"Thus the heavens and the earth were finished, and all the host of them. And on the seventh day God finished his work that he had done, and he rested on the seventh day from all his work that he had done. So God blessed the seventh day and made it holy, because on it God rested from all his work that he had done in creation." Genesis 2:1-3
The first few verses of Genesis chapter two tell us what God did on the seventh day of creation. He rested. I take this to mean that God rested for a 24 hour period (count me in with AIG on this one). While I do not know what it means for God to rest, I do know that He rested for a day.
There are many who do not believe that the word "day" in Genesis chapters one and two refers to a 24 hour period. Rather, they believe it instead points to much longer periods of time, usually millions of years. The folks at Biologos, for example, think this.
If "day" in Genesis chapter one speaks of thousands or millions of years, then "day" in Genesis chapter two must mean the same. That means, according to this view, that God must have rested for thousands or millions of years. My response to this is astonishment; God must have been really tired!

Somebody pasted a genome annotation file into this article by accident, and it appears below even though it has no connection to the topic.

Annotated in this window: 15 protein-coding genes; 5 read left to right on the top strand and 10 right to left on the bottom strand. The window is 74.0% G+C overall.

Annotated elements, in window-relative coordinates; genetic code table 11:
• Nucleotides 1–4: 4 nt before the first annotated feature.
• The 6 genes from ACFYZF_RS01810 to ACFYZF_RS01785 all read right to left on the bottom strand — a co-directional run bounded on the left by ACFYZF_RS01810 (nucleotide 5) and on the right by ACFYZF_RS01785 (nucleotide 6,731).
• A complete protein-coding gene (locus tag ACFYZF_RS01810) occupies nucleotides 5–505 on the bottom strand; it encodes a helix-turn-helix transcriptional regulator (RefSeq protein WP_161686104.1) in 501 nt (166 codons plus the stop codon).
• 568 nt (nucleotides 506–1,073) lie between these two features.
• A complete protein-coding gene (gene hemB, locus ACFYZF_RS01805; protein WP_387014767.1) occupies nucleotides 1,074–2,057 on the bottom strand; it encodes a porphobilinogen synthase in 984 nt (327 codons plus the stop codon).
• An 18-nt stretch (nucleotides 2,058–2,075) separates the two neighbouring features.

We quickly see the absurdity in this. God by definition is omnipotent, sovereign, and above physical limitation. He has no need to rest for millions of years. He doesn't get tired (Jesus got tired on earth, but that was His humanity).
The word "day" is used very consistently in Genesis one-two. When interpreting this passage, we cannot simply pick-and-choose how long we think a day is. It should be the same in each instance.
If God's rest was a short one, and it certainly appears it was, then each day would have been a short period of time. Twenty-four hours sounds about right.
If there is any further question about this, the Ten Commandments make it clear how long a day is.